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Voice Banking
2:04 pm
Tue February 25, 2014

Losing Voice To ALS, Kent Man Recording All He'll Ever Want To Say

Carl Moore, a former helicopter mechanic, was diagnosed with ALS 20 years ago.
Justin Steyer KPLU

It's hard to imagine a more devastating diagnosis than ALS, also called Lou Gehrig's disease. For most people, it means their nervous system is going to deteriorate until their body is completely immobile. That also means they'll lose their ability to speak.

So Carl Moore of Kent worked with a speech pathologist to record his own voice to use later, when he can no longer talk on his own.

Nutrient Supplements
4:18 pm
Fri February 21, 2014

Seattle Scientists: Supplements Thought To Protect Against Cancer Increase Risk

vissago Flickr

Two nutrient supplements once thought to protect against cancer may actually increase the risk of prostate cancer, according to a study led by researchers at Seattle’s Fred Hutchinson Cancer Research Center.

The randomized, double-blind, placebo-controlled study looked at 4,856 men taking large doses of vitamin E and selenium, either alone or together, or a placebo.

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Youth Obesity
5:01 am
Fri February 21, 2014

Youth Obesity Drops in King County For The First Time In Years

FILE - Roxhill Elementary students dine on healthy entrees prepared by chef Tom Douglas' staff.
Charla Bear KPLU

After years of flat rates, obesity among adolescents significantly dropped in King County between 2010 and 2012. Public health authorities credit prevention efforts at school.

A handful of school districts in the county made a special effort to push fitness. Some had students track their own nutrition, others invested in top-notch physical education programs or healthier lunch options. Federal stimulus money paid for the Communities Putting Prevention to Work programs.

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Bertha Blues
12:39 pm
Tue February 18, 2014

Expert: Bertha's Woes Are No 'Big Dig'

WSDOT

The prospect of taking the State Route 99 tunneling machine known as Bertha offline for as much as half a year is not good news for the company operating it. But one Seattle tunneling expert says it could be worse.

“It’s really a problem with the machine itself. I think it’s something that can be repaired,” said the University of Washington’s Joseph Wartman. “And I think in a couple of years when the tunnel is open, people will have forgotten about this.”

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Marijuana Banking
11:07 am
Fri February 14, 2014

Feds Clear Way For Banks To Do Business With Marijuana Industry

File image
AP Photo

Marijuana businesses in Washington may soon be able to open a bank account. The Obama administration on Friday issued new guidance to banks regarding drug proceeds.

The three-page memo by the Department of Justice signals that banks that do business with licensed, above-board marijuana businesses likely won’t face prosecution.

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Bertha Blues
4:17 pm
Tue February 11, 2014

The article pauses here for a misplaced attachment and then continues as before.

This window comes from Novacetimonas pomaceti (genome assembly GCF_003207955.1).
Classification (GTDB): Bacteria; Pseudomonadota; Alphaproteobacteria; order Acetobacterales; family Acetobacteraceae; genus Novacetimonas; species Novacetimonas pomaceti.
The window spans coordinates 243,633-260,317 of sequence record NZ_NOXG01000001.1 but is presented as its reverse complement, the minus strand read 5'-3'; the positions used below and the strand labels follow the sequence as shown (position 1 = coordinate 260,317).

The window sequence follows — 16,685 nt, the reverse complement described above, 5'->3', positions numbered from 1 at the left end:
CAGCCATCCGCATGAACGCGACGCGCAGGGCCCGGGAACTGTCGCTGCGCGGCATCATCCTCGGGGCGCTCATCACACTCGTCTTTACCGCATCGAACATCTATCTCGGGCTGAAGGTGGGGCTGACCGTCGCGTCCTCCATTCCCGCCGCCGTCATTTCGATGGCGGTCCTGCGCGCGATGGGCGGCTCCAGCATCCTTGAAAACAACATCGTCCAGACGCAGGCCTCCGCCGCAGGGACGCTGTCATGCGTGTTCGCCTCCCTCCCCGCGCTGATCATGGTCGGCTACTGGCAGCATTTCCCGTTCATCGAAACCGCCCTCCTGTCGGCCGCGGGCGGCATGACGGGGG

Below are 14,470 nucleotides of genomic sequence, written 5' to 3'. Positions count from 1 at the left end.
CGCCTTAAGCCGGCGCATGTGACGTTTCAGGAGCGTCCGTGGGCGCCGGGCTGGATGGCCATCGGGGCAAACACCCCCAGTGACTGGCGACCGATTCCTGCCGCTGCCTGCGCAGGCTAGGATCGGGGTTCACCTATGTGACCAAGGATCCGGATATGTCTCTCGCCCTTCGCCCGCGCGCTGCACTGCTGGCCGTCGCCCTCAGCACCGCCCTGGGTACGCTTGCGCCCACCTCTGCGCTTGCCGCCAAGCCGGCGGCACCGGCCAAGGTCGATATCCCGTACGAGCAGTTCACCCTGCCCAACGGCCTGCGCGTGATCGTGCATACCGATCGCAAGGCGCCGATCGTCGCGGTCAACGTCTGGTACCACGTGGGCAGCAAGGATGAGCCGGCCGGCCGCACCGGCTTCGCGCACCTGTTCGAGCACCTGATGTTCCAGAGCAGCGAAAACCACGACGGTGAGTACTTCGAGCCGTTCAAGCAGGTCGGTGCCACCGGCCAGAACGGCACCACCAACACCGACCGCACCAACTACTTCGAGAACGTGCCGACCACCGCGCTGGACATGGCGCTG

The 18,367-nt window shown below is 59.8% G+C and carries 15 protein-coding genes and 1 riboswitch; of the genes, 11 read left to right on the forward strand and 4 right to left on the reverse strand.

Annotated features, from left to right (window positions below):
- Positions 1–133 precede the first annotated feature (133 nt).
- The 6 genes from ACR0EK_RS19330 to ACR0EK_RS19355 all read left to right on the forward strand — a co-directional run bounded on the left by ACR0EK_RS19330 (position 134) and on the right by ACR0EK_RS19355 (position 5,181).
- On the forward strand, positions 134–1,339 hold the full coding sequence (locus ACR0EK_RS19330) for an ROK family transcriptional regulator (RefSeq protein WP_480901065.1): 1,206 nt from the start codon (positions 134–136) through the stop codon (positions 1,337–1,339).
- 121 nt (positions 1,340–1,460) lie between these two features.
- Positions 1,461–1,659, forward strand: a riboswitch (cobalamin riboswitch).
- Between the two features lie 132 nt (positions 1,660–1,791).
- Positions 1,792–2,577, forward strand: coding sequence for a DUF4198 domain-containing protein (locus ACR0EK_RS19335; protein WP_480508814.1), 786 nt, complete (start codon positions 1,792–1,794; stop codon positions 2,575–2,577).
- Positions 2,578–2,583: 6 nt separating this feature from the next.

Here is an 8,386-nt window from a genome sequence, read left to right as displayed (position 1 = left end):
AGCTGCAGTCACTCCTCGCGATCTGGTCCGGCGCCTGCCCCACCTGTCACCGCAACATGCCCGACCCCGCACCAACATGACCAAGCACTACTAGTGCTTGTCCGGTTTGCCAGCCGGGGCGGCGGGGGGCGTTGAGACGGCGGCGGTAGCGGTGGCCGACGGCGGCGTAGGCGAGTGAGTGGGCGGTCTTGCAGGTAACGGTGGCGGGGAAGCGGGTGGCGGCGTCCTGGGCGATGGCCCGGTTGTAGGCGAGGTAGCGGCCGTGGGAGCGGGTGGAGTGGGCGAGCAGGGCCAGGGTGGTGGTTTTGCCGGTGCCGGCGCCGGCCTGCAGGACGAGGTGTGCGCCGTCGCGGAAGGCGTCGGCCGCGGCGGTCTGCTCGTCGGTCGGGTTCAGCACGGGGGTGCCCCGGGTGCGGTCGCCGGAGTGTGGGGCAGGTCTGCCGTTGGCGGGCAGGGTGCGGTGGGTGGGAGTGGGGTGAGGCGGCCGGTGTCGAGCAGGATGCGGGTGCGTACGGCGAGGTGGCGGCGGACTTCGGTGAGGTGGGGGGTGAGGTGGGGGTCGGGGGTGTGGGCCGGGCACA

Contractor: Evidence Could Put Taxpayers On The Hook For Bertha Cost Overruns

Seattle Tunnel Partners

Washington transportation officials and the private contractor operating the tunneling machine known as Bertha disagree on what’s holding up progress on the Highway 99 tunnel project. Neither had definitive answers, but appearing together Tuesday at a news conference, it became clear they’re leaning toward conflicting theories.

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Immigrant and Refugee Rights
5:01 am
Mon February 10, 2014

Advocates: Washington Must Ensure 'Basics Are Met' For Refugees And Immigrants

This photo shows a mother and child who participated in the 2013 rally.
James Hall Photography

Advocates plan to rally in Olympia Tuesday in what’s become an annual push for immigrant and refugee rights.

More than a dozen groups plans to make some noise on the Capitol steps and meet with lawmakers on several key issues: restoring previously-cut funds to food aid and job training, and investing in better English-language learner services in public schools.

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Bertha, The Boring Machine
2:27 pm
Fri February 7, 2014

Bertha: Broken, Not Blocked, Says WSDOT

This screen grab shows a crew member clearing away clogging dirt from the cutterhead.
WSDOT

Remember that big steel pipe — eight inches wide, part of an old well?

The Washington State Department of Transportation never actually accused that pipe of blocking Bertha, but it was definitely a prime suspect.

But on Friday, WSDOT said the pipe isn’t, and never was, the problem.

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We Are The Champions
12:56 pm
Wed February 5, 2014

Some 700,000 Fans Pack Seattle Streets For Seahawks' Victory Parade

Kam Chancellor holds up the Lombardi trophy.
Justin Steyer KPLU

The 12th Man showed up in full force for the Seattle Seahawks’ victory parade on Wednesday. Seattle police estimated some 700,000 people braved the cold to line the streets and cheer for the Super Bowl champions. 

"I think it just gives us a sense of pride. It's given everyone something to rally around and be excited about. It's just brought joy to so many people here," said Lesli Burns, a fan.